nutrient


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nutrient

 [noo´tre-ent]
1. nourishing; aiding nutrition.
2. a food or biochemical substance used by the body that must be supplied in adequate amounts from foods consumed. There are six classes of nutrients: water, proteins, carbohydrates, fats, minerals, and vitamins.

nu·tri·ent

(nū'trē-ĕnt),
A constituent of food necessary for normal physiologic function.
[L. nutriens, fr. nutrio, to nourish]

nutrient

/nu·tri·ent/ (noo´tre-int)
1. nourishing; providing nutrition.
2. a food or other substance that provides energy or building material for the survival and growth of a living organism.

nutrient

(no͞o′trē-ənt, nyo͞o′-)
n.
A source of nourishment, especially a nourishing ingredient in a food.
adj.
Providing nourishment.

nutrient

[no̅o̅′trē·ənt]
Etymology: L, nutriens, food that nourishes
a chemical substance that provides nourishment and affects the nutritive and metabolic processes of the body. Nutrients are essential for growth, reproduction, and maintenance of health.

nutrient

Food industry
A substance added to foods that increases their vitamin, mineral and/or protein content.

nutrient

Food industry A substance added to foods to ↑ vitamin, mineral and protein content Nutrition A general term for proteins, carbohydrates, fats, vitamins and minerals, necessary for growth and maintenance of life. See Food additive, Macronutrient, Micronutrient.

nu·tri·ent

(nū'trē-ĕnt)
A constituent of food necessary for normal physiologic function.
[L. nutriens, fr. nutrio, to nourish]

nutrient

Anything that nourishes. Any physiologically valuable ingredient in food.

nutrient

any material that organisms take in and assimilate for growth and maintenance.

Nutrient

A food substance that provides energy or is necessary for growth and repair. Examples of nutrients are vitamins, minerals, carbohydrates, fats, and proteins.

nutrient

a component of food that can be used to provide energy and/or in the synthesis of substances necessary for metabolism, growth and repair, and for all physiological functions (e.g. coenzymes, hormones, haemoglobin). See also macronutrients, micronutrients, minerals, vitamins; appendix 4.1-4.4 .

nu·tri·ent

(nū'trē-ĕnt)
Constituent of food necessary for normal physiologic function.
[L. nutriens, fr. nutrio, to nourish]

nutrient,

n the beneficial chemical in foods and beverages. Classified as carbohydrates, fats, proteins, water, vitamins, and minerals.

nutrient

1. nourishing; aiding nutrition.
2. a nourishing substance, food or component of food. Includes minerals, vitamins, fats, protein, carbohydrate and water.

nutrient allowance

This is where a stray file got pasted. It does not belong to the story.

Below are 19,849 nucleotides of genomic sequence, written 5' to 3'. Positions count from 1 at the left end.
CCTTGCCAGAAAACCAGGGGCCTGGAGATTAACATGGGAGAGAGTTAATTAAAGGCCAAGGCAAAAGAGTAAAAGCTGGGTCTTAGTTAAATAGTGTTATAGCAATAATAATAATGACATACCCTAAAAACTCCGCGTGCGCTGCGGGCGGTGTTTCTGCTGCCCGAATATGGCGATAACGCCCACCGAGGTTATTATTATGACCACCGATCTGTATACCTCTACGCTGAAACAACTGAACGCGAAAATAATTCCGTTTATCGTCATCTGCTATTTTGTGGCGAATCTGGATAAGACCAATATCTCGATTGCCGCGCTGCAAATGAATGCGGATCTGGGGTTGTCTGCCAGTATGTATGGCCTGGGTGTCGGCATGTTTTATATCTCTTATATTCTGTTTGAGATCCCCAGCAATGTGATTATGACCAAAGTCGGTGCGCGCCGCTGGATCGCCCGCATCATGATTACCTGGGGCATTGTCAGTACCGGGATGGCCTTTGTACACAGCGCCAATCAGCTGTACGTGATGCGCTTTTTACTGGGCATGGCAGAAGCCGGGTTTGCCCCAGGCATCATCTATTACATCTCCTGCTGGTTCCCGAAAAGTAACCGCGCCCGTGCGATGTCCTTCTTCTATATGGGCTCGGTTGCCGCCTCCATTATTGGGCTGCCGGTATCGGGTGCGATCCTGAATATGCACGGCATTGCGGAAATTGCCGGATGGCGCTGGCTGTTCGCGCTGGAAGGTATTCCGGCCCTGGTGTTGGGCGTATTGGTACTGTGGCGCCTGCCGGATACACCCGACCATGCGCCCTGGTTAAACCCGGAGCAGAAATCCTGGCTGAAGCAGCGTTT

the total feed provided to an animal for a day. Includes its basic nutritional requirements plus allowances for waste in the feeding process, special allowances for special states and activities, and for special qualities of the feed being used.
nutrient analysis
chemical analysis of feedstuff with measurement of fiber, protein, fat, carbohydrate, individual minerals and vitamins.
nutrient artery
one of the arterial blood supplies to a typical long bone; enters the bone via an oblique canal. Other blood supply routes to bone include metaphyseal, epiphyseal and periosteal arteries.
nutrient content
the proportion of a feed or diet that is digestible and assimilable. See also total digestible nutrients.
nutrient profile
a listing of the optimal level of each nutrient in dog and cat foods; published by the Association of American Feed Control Officials.
nutrient requirements
daily requirement for each nutrient for each animal species at the recognized stages of life and production; usually presented in feeding tables.
nutrient veins
mimics the nutrient artery.
References in periodicals archive ?
Competing teams will deploy and collect data from two or more nutrient sensors for at least 3 months.
It also found that grain foods fill critical nutrient gaps.
It must possess nutrient levels and ratios (for the nutrients in the AAFCO Nutrient Profiles) that meet or exceed the levels and ratios found in the lead product, and must not exceed the maximums established by the Nutrient Profiles.
Number: Bones were examined for the number of nutrient foramina.
Other nanoparticles synthesized from non-mineral nutrients have also revealed positive effects on plants.
Tolerance upper intake level, or upper limit, which shows the limit to how much of a nutrient can one take in.
DISCUSSION: The number of nutrient foramina on the posterior surface of shaft in present study was found to be single.
Many highly processed, packaged foods marketed as "low-calorie" or "low-fat," such as baked potato chips or white bread, provide little in the way of vital nutrients in their calorie load.
Another new consumer-oriented upgrade allows users to look up the amount of a specific nutrient within any one of the database's thousands of food items.
There is currently a nutrient removal market, not a recovery market but this is set to change.
Nutrient content per serving of food, divided by retail price per serving adjusted for preparation and waste, yields the Affordable Nutrition Index.
Begert, discovered the benefits of the Nutrient Depletions app when his own physician alerted him to his low blood calcium levels.